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Size-specific information channels and selective attention: visual evoked potential and behavioral measures.


Subjects were shown a stimulus (diffuse light or a checkerboard pattern with checks subtending 12' or 35' of arc) and were instructed to remember and attend (give a reaction time response to or count) that stimulus during the course of an approximately 6-min trial. A trial consisted of the random presentation of 8 stimulus flashes (diffuse light and checkerboards with 9, 12, 18, 24, 35, 45, 94 and 95 min checks) at a rate of 1/555--930 msec. Visual evoked potentials and reaction times were averaged to each of the 8 stimuli. The purpose of the experiment was to assess how specifically the relevant stimulus could be attended, as indicated by VEPs and behavioral responses to the relevant and 7 irrelevant stimuli. Attention to one check size resulted in greater amplitude VEP components to that size than to other sizes: the greater the discrepancy between the flashed and attended check size, the smaller the VEP amplitude. Such size tuning was first evident in the VEP 160 msec after stimulation and most evident at 260 msec. The bandwidth of the VEP amplitude size-tuning functions became progressively narrower from 160 up to 260 msec, that point in time when the RT response was initiated. The width at 260 msec was similar to that indicated by the behavioral RT data (modal latency of 322 msec). The functional components of the VEP appeared to reflect the effects of attention on the activity of cortical size channels or detectors.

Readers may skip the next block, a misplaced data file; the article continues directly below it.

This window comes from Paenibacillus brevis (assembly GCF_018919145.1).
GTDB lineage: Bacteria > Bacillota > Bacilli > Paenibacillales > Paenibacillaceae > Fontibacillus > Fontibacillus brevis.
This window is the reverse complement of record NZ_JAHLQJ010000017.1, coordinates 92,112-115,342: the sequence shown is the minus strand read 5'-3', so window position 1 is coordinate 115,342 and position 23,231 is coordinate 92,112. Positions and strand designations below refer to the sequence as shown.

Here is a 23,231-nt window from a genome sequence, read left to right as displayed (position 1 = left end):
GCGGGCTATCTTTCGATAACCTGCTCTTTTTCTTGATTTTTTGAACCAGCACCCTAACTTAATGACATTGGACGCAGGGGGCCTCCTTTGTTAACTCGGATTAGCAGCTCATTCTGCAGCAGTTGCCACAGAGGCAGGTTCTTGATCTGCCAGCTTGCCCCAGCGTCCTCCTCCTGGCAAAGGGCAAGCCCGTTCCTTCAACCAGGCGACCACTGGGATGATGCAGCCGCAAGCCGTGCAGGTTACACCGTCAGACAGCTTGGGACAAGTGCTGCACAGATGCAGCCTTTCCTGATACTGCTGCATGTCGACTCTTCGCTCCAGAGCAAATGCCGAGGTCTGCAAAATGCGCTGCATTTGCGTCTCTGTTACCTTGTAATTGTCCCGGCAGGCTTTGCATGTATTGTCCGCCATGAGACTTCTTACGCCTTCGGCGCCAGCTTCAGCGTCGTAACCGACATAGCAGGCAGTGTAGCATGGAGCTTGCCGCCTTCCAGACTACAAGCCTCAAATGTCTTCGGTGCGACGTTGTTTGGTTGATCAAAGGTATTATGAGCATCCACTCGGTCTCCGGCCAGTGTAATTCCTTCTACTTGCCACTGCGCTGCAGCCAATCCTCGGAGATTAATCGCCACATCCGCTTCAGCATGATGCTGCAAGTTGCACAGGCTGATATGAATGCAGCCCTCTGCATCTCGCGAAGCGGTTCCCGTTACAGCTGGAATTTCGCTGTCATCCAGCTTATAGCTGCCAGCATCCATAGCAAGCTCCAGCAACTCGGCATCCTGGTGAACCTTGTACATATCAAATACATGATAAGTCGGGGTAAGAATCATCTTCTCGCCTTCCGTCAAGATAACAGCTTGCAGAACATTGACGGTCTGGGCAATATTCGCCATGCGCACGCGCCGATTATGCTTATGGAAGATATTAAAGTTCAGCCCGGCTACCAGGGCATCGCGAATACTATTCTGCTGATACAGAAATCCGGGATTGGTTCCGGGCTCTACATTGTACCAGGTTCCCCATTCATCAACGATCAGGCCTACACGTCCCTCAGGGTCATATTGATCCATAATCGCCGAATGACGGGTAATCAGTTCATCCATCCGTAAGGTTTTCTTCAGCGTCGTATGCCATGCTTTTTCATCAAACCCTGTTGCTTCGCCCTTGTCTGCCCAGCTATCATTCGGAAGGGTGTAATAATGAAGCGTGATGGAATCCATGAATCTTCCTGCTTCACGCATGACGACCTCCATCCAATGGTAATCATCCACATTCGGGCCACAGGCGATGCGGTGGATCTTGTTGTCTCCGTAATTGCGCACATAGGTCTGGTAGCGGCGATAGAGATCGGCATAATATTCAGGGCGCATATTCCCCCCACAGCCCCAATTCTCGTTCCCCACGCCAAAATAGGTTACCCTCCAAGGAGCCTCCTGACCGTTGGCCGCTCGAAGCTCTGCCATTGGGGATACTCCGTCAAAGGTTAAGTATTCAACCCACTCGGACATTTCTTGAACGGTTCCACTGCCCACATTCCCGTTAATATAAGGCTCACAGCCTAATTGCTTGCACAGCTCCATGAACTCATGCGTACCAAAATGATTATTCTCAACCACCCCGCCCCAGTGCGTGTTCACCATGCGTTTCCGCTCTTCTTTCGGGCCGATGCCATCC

[Indexed for MEDLINE]

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